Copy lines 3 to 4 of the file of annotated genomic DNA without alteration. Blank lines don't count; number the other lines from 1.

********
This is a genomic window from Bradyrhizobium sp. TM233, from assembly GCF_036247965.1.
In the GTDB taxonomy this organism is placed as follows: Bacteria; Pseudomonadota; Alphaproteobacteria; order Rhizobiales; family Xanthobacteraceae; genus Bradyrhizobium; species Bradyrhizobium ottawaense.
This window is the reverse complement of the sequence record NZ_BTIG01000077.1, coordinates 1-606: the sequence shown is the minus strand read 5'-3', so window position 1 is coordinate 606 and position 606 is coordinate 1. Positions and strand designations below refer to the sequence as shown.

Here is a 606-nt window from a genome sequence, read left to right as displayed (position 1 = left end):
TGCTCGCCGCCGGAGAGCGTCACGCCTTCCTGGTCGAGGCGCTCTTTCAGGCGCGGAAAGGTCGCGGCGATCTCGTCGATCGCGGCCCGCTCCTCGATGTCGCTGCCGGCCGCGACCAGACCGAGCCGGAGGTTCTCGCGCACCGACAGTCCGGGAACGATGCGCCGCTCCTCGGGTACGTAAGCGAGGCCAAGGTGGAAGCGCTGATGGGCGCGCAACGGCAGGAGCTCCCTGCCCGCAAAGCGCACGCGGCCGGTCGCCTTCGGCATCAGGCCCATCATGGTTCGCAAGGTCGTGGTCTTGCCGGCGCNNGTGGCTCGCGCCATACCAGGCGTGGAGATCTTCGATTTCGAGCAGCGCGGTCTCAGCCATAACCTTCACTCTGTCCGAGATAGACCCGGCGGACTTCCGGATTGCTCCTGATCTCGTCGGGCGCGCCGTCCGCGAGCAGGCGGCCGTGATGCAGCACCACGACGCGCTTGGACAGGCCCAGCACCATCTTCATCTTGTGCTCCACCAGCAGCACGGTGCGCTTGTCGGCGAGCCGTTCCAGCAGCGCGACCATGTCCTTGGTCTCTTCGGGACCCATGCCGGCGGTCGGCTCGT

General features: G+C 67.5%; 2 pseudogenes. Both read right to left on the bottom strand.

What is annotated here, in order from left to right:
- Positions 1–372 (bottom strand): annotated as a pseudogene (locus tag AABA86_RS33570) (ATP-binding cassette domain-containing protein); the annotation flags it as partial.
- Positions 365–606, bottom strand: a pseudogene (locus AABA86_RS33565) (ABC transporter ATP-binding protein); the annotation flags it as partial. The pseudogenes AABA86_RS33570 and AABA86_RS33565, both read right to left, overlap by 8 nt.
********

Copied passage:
This window is the reverse complement of the sequence record NZ_BTIG01000077.1, coordinates 1-606: the sequence shown is the minus strand read 5'-3', so window position 1 is coordinate 606 and position 606 is coordinate 1. Positions and strand designations below refer to the sequence as shown.

Here is a 606-nt window from a genome sequence, read left to right as displayed (position 1 = left end):